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Yes, Ben, a really good question and, certainly, your question depends, obviously, how some of the urea will move globally, how much of it from the U.S. will be exported versus staying in corn belt. As -- I'll leave the question open, to turn it to Stephen, see if you have any more thoughts on that.

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Stephen Francis Dowdle, Potash Corporation of Saskatchewan Inc. - President of PCS Sales [9]

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Yes, Ben. When we look at urea additions in 2016 and in 2017, the ones in 2017 just coming on, we're looking at a total of 3.3 million, 3.4 million tonnes of new urea capacity. And if you see the imports last year, we imported into the U.S. 7.3 million tonnes. So you just look at those 2 volumes, and we know that the market is going to have to make some adjustments. And the expectation would be that the imports into the U.S. would decline as this domestic production gets placed into the market. As far as looking at specific geographies to estimate inland premiums versus what you see closer to the river, it's, I think, maybe too early to make any clear statement about that. But I do think it's safe to assume, as we look into the second half of '17 and even into '18, that the market will need to make adjustments for this new capacity.

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Operator [10]

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The next question is from Chris Parkinson with Crédit Suisse.

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Christopher S. Parkinson, Crédit Suisse AG, Research Division - Director of Equity Research [11]

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Can you talk a little more about your cost reductions in potash from both the mine optimization perspective as well as any general controls you've been targeting over the last several quarters? And just broadly, how much upside per unit cost do you think there is in '18 and '19 on how directly correlated do you believe this is on volumes? In other words, even if your volumes were flat, how much mix upside based on your mines at Rocanville do you believe there is?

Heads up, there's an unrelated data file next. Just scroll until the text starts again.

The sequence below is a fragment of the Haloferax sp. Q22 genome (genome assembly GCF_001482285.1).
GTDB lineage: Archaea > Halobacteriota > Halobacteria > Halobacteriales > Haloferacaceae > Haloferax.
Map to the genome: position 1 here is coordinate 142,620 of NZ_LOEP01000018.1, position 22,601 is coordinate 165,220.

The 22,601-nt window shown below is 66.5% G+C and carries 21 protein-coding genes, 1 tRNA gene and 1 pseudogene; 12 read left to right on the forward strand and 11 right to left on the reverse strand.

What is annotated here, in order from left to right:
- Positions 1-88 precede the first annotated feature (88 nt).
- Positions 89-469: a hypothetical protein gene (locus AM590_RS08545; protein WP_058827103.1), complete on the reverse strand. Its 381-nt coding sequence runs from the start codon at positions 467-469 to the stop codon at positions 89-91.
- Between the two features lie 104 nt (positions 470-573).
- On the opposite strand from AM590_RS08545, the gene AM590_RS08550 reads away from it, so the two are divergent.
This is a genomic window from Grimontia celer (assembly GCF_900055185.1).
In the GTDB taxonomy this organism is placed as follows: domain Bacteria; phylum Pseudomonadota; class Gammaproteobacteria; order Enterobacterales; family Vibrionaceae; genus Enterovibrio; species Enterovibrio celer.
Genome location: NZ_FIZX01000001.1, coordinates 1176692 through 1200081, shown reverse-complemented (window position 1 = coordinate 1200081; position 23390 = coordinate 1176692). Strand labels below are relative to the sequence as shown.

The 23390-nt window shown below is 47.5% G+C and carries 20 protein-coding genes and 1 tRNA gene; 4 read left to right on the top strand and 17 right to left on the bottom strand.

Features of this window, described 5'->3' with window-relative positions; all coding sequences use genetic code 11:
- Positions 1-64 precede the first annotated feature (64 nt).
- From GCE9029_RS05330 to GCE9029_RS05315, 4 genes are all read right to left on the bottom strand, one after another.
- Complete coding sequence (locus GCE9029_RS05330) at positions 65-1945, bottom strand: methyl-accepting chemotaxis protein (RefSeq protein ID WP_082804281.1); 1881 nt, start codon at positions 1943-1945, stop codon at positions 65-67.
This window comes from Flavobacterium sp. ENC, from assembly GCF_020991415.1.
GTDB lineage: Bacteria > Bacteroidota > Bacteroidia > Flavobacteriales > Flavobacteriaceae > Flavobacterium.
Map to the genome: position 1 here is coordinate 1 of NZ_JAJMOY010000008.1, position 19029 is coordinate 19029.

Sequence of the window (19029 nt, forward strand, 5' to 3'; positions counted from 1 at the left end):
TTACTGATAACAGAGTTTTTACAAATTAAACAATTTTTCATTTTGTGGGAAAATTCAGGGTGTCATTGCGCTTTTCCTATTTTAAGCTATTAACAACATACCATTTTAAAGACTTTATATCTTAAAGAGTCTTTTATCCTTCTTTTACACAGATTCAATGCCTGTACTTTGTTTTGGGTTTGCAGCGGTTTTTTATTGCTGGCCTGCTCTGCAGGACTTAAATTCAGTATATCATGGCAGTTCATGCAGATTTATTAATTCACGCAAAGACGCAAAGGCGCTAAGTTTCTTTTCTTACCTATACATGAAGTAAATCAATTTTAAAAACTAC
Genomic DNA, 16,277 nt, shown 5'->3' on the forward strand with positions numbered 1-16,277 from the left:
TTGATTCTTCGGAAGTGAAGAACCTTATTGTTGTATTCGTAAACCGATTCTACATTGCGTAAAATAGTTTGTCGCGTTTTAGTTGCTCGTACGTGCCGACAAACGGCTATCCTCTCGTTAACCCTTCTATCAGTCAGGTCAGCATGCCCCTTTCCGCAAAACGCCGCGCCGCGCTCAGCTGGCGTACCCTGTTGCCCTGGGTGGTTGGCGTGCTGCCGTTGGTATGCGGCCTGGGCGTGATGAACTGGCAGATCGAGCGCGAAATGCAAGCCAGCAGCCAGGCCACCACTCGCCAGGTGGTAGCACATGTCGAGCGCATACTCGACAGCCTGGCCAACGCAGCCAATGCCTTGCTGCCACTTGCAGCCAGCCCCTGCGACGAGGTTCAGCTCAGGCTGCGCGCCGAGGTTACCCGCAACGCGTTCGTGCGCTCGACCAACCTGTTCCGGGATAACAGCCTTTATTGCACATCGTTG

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Jochen E. Tilk, Potash Corporation of Saskatchewan Inc. - CEO, President and Director [12]

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Yes. Thanks very much, Chris, for the question. So to put that into context, as I said, since 2013, we've reduced our cost, and this is cash cost I'm referring to now, by about $50 or over 40%. When you compare just to last quarter of -- the same quarter of last year, I think we were at $138, and we're at $90 this quarter now. Last year, we suspended New Brunswick, and we saw that impact in our cost. But now we see the benefit at $90. We expect that, as Rocanville ramps up -- continues to ramp up and, as I mentioned, we're in the middle of the Canpotex audit, we're expecting a 14-run -- 14-day run soon, that throughout the year we can reduce our cash cost by another $10. Specifically to your question, "What happens if production is flat?" We will get that cost reduction because it's a shift to Rocanville in lower-cost production, and it's not related to incremental volumes. So we fully expect to see that $10 reduction coming through this year and then staying for next year.

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Operator [13]

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The next question is from Joel Jackson with BMO Capital Markets.

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Joel Jackson, BMO Capital Markets Equity Research - Director of Fertilizer Research [14]

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A couple of questions on taxes. Can you give a little more color on why you do expect a near-zero tax rate for the next few quarters? And then would that tax rate stay in 2018? Or any color there you can give? And on Saskatchewan royalties, it seems like you're expecting a step-down in the royalty rates the next few quarters. Is that related to Rocanville CapEx yields or lower price assumptions? Maybe you can help on that.

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Jochen E. Tilk, Potash Corporation of Saskatchewan Inc. - CEO, President and Director [15]

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Yes, Joel, I'll turn it over to Wayne, our CFO, and he can shed some light on that.